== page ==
Keep an eye out for deer, marmots, and potentially bears, depending on the season.
If you really want to get away from it all, consider planning your night sky viewing with an overnight camp at Mowich Lake.
The smallest campsite in the Mt Rainier region, it’s accessible only by foot (though a short walk at that, from the parking).
You carry in all your supplies and would only share the space with 9 other campsites. Be warned, it is first-come, first-serve. Since it’s open July through October, the space can get quite busy.
If you manage to snag a spot, though, there are plenty of nearby hikes with lookouts.
You don’t have to stray far from basecamp, though, as Mowich provide stunning vistas across the lake, which would mirror the aurora as it paints itself across the night sky.
The best part is that fires are prohibited at Mowich Lake, so there’s unlikely to be much light pollution marring your view.
On the northern edge of Olympic National Park is the most easily-accessed mountainscape of the park. Hurricane Ridge’s name sounds more intense than the hiking trails actually are.
There is a Visitor’s Center before the end of the road and parking lots, but it’s only open weeklong in the summer, Saturday/Sundays in the off-season.
However, the whole area is “weather-permitting” through winter, as heavy snow and ice can close the unpaved mountain roads.
The nearest campground is 12 miles away, so it’s likely you’d pick these trails to catch the Northern Lights only if you’re comfortable driving there and back in the dark.
Illahee State Park
Illahee is a low-altitude option for those wary of the peaks. It’s also conveniently located facing Bainbridge Island, just across the bay from Seattle.
The State Park is covered in dense forest over 86 acres, but opens up with waterfront views stretching over 1,700 ft across Port Orchard.
It has easy access to amply parking (though you need a pass), though the park closes at dusk. If you want to take advantage of any night sky viewing, you’ll need to camp.
You can reserve one of 23 sites year-round and head for a nighttime stroll along the beach on nights the Northern Lights forecast looks promising.
The small town of Samish lies on Samish Bay. If you park at the Oyster Dome Trailhead and make your way up the switchbacks, rather than carrying on left (or north) towards Oyster Dome, turn south to reach the Samish Overlook.
Okay, fine, there’s also an easier way: you can drive up from Blanchard Mountain Trail and park right next to the Overlook, but surely that’s cheating, even if it is quicker.
Whichever way you choose to get there, the Samish Overlook provides a beautiful view over the Bay with the San Juan and Vancouver Islands cropping out of the water on the horizon. It’s a quick and easy trip for a night’s viewing if you live nearby.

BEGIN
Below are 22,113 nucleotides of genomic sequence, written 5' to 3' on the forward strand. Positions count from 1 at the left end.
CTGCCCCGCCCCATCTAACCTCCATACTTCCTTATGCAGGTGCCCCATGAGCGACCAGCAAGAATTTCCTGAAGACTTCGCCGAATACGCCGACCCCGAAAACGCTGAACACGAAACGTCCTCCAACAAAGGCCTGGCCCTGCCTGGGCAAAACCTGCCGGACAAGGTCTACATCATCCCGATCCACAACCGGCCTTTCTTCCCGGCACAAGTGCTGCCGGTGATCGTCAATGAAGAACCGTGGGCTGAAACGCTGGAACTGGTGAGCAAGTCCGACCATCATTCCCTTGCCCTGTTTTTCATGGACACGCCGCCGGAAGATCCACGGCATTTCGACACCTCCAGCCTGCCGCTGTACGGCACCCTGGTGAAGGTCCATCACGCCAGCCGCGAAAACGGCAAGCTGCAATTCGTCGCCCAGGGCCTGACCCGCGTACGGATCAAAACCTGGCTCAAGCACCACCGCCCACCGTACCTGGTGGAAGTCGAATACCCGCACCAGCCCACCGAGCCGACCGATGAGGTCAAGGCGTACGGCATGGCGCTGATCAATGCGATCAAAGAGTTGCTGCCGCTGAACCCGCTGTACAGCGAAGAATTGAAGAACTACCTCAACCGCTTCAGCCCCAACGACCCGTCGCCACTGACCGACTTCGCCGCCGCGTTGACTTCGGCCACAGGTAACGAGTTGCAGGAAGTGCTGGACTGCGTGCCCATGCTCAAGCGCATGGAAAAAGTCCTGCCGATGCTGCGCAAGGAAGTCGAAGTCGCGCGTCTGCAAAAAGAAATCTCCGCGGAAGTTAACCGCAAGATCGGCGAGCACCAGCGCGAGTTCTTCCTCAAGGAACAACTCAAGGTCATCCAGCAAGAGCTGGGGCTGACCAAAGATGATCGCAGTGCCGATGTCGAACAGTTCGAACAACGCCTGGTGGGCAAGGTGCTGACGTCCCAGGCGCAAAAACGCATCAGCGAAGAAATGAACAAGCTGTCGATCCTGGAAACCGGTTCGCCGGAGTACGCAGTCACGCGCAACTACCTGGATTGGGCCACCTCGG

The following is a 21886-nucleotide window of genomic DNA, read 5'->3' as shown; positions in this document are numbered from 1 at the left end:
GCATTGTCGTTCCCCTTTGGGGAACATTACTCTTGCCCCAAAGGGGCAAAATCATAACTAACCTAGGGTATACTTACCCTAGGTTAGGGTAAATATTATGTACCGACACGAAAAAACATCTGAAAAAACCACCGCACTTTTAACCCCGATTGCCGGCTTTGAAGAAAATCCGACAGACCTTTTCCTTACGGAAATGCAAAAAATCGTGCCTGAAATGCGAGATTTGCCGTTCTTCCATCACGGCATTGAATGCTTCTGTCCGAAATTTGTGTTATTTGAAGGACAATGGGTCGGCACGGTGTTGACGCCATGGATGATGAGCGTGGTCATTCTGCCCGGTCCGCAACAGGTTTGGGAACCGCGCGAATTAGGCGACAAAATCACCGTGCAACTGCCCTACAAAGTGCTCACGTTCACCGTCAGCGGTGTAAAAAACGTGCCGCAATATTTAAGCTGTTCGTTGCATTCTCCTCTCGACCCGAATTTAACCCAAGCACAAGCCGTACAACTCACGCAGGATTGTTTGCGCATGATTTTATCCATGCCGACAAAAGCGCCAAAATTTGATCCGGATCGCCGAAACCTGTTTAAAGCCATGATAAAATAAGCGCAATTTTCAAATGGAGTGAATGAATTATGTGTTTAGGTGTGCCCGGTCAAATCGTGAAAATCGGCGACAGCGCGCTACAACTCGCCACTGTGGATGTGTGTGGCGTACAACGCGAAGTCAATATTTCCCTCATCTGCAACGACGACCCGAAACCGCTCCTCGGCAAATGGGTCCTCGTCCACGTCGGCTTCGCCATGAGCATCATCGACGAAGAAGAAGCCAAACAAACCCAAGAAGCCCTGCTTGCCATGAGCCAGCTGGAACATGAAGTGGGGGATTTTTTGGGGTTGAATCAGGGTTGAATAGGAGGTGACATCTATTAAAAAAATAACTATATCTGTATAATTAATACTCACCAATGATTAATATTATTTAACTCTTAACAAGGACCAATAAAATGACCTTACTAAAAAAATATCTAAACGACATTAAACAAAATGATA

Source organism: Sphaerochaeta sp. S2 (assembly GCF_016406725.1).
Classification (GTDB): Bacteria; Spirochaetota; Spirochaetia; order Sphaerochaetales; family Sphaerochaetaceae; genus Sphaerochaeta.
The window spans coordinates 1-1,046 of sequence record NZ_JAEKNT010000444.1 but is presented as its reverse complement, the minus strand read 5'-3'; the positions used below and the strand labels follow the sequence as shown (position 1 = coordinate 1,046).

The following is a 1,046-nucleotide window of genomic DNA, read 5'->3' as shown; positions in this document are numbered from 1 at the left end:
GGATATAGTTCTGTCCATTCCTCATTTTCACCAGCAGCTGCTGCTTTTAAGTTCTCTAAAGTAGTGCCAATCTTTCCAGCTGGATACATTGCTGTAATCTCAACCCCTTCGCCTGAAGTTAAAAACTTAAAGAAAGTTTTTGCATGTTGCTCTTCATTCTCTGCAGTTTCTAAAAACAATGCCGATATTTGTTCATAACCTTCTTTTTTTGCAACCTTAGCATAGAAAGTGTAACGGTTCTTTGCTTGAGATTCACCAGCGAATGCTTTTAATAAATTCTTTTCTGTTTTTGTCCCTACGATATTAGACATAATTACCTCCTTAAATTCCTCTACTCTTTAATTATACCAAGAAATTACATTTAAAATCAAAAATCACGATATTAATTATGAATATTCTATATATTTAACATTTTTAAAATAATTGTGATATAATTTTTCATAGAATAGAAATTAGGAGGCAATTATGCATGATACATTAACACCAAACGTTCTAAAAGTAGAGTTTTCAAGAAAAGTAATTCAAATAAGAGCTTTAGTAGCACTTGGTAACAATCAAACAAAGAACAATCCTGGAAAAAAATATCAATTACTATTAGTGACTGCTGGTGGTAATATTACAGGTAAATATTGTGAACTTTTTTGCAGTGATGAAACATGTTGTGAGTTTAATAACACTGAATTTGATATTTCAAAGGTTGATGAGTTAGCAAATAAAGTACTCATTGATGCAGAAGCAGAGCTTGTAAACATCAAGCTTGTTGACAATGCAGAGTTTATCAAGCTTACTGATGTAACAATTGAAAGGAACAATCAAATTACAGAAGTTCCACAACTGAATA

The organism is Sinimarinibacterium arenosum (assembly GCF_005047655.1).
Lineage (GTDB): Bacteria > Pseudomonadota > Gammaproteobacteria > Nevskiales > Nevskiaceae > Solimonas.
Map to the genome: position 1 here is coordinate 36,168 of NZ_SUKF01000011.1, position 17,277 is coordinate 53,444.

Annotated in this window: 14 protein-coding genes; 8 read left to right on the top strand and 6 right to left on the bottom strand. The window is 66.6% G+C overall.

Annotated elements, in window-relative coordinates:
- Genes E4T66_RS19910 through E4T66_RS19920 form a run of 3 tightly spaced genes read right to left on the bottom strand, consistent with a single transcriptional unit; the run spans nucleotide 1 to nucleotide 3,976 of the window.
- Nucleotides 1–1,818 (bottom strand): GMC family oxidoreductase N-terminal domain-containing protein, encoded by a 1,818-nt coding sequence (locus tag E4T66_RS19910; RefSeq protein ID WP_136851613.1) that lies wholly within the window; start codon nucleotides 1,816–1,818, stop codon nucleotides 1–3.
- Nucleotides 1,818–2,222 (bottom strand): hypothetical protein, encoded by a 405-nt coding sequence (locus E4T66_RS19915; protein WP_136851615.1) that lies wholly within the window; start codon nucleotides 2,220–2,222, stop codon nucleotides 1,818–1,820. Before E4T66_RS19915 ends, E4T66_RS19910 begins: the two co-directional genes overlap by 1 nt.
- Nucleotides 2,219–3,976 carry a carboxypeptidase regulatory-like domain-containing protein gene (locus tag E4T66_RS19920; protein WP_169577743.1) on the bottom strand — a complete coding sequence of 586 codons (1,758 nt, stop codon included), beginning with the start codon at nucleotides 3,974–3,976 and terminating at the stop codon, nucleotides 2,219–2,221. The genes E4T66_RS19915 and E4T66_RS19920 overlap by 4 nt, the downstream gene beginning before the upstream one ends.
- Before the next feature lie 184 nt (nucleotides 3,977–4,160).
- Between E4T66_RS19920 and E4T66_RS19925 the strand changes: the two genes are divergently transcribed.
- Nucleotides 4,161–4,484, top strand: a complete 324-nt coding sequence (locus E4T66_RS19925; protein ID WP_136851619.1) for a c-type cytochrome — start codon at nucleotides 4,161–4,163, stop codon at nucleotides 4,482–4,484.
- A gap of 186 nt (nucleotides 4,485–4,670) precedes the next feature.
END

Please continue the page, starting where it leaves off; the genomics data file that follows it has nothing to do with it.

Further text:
Advanced Places To See The Northern Lights In Washington
Artist Point Snowshoe
In northern Washington on the border with Canada is the North Cascades National Park, a natural mountainscape replete with conifers, glaciers, and lakes.
Artist Point is a four mile roundtrip trail between Mounts Baker and Shuksan. It is a snowshoe trail that rises 1,000 ft in elevation, but it is perfectly manageable for snowshoe beginners.
From November through June the pass is almost guaranteed to be covered in snow and even holds the world record for most snowfall in a single season. It’s important to check the forecast before going, as conditions are risky in fog or snow and the trail is in an avalanche risk area.
While arguably one of the best views in the state, if you want to go at night for the aurora, we’d recommend the adventure to experienced outdoorsmen and snowshoers.
Mount Rainier is well known for being the most topographically prominent mountain and largest volcano in the lower 48 states.
It is also known for its breathtaking views. The National Parks have a whole page dedicated to sunrise on Mount Rainier.
While the aurora is something to view at night, many of their tips still apply, including those of which hikes are best for picturesque views.
It is important to check which hikes are affected by snow in the winter. You can check the status of the trails throughout the park here.
Tips for seeing the Northern Lights:
Look up! You don’t need to worry about owning fancy equipment. Professionals say you can of course use a telescope but the aurora is best seen with the naked eye or with binoculars. Get too up close and you’ll miss the broad canvas of color.
Check the forecast. The regular weather one, as well as the Kp-index. If the index predicts a 4 or 5 in Washington state, you’re likely to be able to see the lights! If it’s a cloudy night, though, they could still be occurring, but be masked to your eyes by the clouds.
Have a nap. The Lights can happen any time after dark, but are typically best and most likely between 10pm and 3am. People have seen them easily enough around dinner time, but it could be that you’re up all night waiting.
Leave civilization. Or just go far enough away from large metropolitan centers that there isn’t any light pollution. The closer you are to a town, the more likely light pollution is to interrupt your views. Some natural areas might be conveniently located, but the horizon can still be marred by nearby city lights.
Go prepared. You could be in for a long vigil. Bring camp chairs to get comfortable in and snacks, but don’t light a campfire or it’ll ruin your view. If you’re keeping an eye out in winter, make sure you bring blankets and maybe a thermos of warm drink.
Join a group. There are many night sky enthusiasts who troll through forecasts for potential aurora sightings. It’s the best way to stay up to date thanks to others’ research.